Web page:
No coming, no going,
No after, no before.
I hold you close,
I release you to be free;
I am in you
And you are in me.
~ Thich Nhat Hanh
No Death, No Fear.
Meditation, whether atheist, agnostic or devout Catholic, changes our brain chemicals and, as Carolyn Myss points out, is essential to reconnecting to our selves, a putting back together the pieces.
When we meditate, the parietal lobe begins to diminish and we turn from selfish service (ego-based) to self-less service (spirit-based). We begin to form a relationship outside of ourselves with whatever we are focused on. This could be anything from improving our memory to connecting with God, whatever we deem that Source to be. By practicing daily mediation techniques, the neurons in the brain begin to reform. Like building a new highway, once these are established, your thought patterns automatically begin to drive down them creating motivational impulses: you begin to want it more. This thought process is reflected in what is called, Hebbian Learning: Cells that fire together, wire together.
This can be a positive experience, such as when a little child is told over and over they are loved. It can also be a negative one to the point of damaging your brain, such as when you focus on an experience that happened several years ago and yet you are still beating yourself up about it. When we ruminate over something, we increase the activity in the amygdala, bringing the focus back to our selves and releasing a ton of neuro-chemicals that begin to destroy the brain. Can you reverse this? Not necessarily the damage, but you can reverse your thinking and prevent further damage.
Andrew Newberg, M.D., in How God Changes Your Brain, writes, “Neurons do not have fixed properties. Instead, they are changing all the time. It takes less than two weeks for a neuron to grow new axons and dendrites, and in some cases the change occurs suddenly.” We are able to change our lives by changing our thinking. He also writes that meditation “…trains the mind to become less attached to it’s own desires, attachments and beliefs.”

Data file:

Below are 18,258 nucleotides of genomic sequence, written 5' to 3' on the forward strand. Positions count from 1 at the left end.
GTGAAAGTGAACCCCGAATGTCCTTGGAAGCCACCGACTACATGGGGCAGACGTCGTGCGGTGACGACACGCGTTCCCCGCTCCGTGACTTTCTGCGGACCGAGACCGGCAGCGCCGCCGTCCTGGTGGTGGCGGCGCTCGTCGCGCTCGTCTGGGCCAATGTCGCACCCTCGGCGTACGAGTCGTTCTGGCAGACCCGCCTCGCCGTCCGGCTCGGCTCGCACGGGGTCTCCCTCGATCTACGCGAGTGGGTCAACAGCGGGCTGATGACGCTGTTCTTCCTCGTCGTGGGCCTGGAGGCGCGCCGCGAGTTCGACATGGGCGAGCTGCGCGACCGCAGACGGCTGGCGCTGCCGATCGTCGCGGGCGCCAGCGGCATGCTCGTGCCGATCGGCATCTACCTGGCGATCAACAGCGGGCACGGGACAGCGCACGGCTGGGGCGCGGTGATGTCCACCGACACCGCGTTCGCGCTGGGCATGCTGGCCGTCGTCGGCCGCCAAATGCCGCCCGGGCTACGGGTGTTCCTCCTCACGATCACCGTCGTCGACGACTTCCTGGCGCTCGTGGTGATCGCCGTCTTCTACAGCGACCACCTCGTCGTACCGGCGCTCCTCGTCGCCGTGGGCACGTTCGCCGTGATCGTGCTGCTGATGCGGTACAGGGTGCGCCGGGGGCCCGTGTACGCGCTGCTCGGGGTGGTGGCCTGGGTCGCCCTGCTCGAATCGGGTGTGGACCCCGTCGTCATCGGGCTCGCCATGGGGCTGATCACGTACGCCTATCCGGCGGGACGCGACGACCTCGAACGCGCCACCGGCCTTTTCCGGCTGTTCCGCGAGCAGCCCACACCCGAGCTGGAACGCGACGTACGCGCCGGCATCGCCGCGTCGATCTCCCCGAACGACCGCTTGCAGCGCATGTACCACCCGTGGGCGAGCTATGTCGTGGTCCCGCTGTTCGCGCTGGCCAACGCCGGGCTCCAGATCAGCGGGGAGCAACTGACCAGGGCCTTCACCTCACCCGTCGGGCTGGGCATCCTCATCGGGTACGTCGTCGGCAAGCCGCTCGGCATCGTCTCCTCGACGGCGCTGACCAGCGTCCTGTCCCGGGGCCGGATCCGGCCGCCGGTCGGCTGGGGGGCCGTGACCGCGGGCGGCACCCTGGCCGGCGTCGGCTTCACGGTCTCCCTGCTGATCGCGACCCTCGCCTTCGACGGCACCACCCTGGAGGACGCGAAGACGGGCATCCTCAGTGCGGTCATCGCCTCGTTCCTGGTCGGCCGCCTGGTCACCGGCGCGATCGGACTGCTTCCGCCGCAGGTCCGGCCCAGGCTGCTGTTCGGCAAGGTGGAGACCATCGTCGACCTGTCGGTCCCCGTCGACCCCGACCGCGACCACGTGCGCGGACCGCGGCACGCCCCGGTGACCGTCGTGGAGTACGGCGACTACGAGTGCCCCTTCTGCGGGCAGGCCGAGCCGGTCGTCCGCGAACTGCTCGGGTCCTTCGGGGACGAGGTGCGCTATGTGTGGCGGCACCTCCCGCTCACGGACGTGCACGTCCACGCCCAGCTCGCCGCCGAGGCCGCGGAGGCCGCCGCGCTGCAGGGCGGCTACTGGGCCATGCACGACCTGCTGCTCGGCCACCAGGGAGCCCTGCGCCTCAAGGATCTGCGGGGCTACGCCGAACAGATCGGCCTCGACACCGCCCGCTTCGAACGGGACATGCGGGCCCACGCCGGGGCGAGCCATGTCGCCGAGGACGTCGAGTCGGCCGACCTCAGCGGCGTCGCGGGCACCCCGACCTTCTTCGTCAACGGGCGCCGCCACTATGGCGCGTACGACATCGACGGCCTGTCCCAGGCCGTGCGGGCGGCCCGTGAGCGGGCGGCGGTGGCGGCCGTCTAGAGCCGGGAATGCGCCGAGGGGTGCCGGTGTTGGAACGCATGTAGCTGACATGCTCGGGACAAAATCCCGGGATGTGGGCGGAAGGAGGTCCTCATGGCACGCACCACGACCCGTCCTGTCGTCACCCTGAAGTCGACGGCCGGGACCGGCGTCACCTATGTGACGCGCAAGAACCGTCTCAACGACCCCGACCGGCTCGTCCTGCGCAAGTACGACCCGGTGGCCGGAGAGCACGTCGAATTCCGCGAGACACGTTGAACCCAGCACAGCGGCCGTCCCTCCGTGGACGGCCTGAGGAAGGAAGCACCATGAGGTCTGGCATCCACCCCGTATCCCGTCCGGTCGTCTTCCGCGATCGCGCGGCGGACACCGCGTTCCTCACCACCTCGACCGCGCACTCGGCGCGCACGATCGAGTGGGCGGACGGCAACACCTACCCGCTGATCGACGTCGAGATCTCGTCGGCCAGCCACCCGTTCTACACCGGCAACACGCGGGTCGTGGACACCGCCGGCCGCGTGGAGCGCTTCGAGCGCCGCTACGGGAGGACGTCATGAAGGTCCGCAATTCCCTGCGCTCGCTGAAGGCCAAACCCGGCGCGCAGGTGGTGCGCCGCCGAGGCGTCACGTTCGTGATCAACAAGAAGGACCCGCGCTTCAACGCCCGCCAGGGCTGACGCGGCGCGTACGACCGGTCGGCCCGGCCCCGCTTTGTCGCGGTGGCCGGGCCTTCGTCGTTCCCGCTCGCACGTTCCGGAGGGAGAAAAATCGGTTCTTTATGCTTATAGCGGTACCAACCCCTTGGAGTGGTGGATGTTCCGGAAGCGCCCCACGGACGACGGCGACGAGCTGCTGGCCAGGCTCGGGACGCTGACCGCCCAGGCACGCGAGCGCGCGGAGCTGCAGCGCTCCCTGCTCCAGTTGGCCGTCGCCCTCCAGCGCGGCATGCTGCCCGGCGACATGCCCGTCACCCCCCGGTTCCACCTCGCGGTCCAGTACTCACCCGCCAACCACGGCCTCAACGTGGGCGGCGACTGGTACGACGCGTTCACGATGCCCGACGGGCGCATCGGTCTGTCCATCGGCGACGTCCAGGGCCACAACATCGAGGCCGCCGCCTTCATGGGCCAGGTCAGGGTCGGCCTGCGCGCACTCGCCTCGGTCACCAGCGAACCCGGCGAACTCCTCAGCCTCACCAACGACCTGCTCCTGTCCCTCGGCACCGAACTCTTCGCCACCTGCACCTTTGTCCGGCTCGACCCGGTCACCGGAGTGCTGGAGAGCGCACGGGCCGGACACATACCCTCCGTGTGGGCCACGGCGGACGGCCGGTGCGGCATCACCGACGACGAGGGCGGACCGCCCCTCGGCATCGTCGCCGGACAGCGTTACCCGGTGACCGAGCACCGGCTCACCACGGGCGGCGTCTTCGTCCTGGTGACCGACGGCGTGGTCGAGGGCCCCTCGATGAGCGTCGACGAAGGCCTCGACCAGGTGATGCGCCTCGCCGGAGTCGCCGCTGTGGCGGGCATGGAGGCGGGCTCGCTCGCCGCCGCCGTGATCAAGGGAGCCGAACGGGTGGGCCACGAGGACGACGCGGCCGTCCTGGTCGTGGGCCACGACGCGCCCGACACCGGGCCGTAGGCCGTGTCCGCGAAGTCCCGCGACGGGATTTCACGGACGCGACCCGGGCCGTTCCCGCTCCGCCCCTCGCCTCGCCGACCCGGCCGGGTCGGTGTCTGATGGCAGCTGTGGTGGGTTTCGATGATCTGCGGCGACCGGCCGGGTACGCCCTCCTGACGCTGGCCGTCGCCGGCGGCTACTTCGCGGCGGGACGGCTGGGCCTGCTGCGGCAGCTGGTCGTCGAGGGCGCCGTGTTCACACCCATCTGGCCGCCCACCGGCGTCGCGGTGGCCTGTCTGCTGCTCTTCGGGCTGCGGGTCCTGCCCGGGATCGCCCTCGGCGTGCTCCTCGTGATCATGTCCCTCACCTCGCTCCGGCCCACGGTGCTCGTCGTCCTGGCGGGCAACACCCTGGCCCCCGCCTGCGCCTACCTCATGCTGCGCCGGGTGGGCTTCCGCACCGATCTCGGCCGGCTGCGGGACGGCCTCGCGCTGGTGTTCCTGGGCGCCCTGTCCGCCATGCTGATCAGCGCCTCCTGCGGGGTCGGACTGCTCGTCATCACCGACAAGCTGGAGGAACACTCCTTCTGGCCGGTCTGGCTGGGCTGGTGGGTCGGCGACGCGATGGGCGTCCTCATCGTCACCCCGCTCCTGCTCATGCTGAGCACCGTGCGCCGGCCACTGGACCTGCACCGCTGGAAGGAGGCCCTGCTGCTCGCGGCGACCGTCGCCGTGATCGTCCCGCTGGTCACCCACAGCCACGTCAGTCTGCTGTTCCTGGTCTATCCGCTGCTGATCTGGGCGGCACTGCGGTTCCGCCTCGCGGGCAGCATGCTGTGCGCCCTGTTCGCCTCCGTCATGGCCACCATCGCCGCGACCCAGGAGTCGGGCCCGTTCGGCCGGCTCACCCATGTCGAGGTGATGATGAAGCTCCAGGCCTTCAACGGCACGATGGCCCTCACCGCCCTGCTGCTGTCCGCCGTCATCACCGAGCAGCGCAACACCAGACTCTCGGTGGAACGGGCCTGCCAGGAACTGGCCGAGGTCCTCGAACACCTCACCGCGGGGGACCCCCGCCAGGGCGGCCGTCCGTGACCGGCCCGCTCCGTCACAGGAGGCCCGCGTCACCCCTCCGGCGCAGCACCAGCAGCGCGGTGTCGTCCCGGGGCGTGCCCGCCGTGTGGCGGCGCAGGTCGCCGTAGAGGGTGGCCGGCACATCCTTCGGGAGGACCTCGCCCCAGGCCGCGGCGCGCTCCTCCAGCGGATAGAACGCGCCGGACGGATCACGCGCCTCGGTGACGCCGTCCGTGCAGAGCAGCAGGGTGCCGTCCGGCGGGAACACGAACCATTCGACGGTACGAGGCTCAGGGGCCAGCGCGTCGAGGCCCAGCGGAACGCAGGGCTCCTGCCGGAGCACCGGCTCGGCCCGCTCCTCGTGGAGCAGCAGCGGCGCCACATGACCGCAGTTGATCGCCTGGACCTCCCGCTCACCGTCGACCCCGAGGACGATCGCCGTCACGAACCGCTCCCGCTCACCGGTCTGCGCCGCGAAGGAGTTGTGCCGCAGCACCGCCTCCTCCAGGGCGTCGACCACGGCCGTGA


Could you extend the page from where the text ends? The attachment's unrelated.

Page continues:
For those faced with what has been termed as Dark Night of the Soul or Transitional Healing, this could be the key to breaking free from the hell they find themselves in. If you are experiencing this, mediation may be the last thing you want to do. But, taken in small increments, and mixed with other modalities, it just may be exactly what you need.
What else can you do?
Place one foot in front of the other, and keep going. Seek a trained therapist, and preferably, one who is also holistic-minded. There are some listed in this magazine.
Get in touch with your body. Do yoga, dance, pray. Muslims wash their hands, head, neck and feet before they pray and do it five times a day. Not only does this prepare them for worship to Allah, it gets them in touch with their body. Go out into nature and feel the earth. We are a part of nature and to Her we shall return. So, go pay your respects.
BREATHE. Deeply, fully breath in all the way down to your belly then let it out and relax.
Tell someone that you can trust what is happening
Tell yourself you’re not going crazy, you’re going sane.
Sarah*, who went through one several years ago, did most of these things and it brought back her sanity. For months she prayed every day, practiced yoga for an hour in the morning or evening – whatever her schedule would fit in; she walked out in nature, barefoot, hugging trees, crying in the wind, feeling cool water against her skin. “The key factor for me was giving it over to God. I would not be alive today without Her.” Her eyes show warmth that portrays the sense of peace when talking to her. “It’s not something I would wish on anyone. Yet, I am stronger and finally know what it means to love myself, God and others.”
*Names and descriptors have been changed to protect the innocent.
Anatomy of the Spirit. Carolyn Myss. Crown Publishers. 1996.
How God Changes Your Brain. Andrew Newberg and Mark R. Waldman. Ballantine Books, NY. 2009.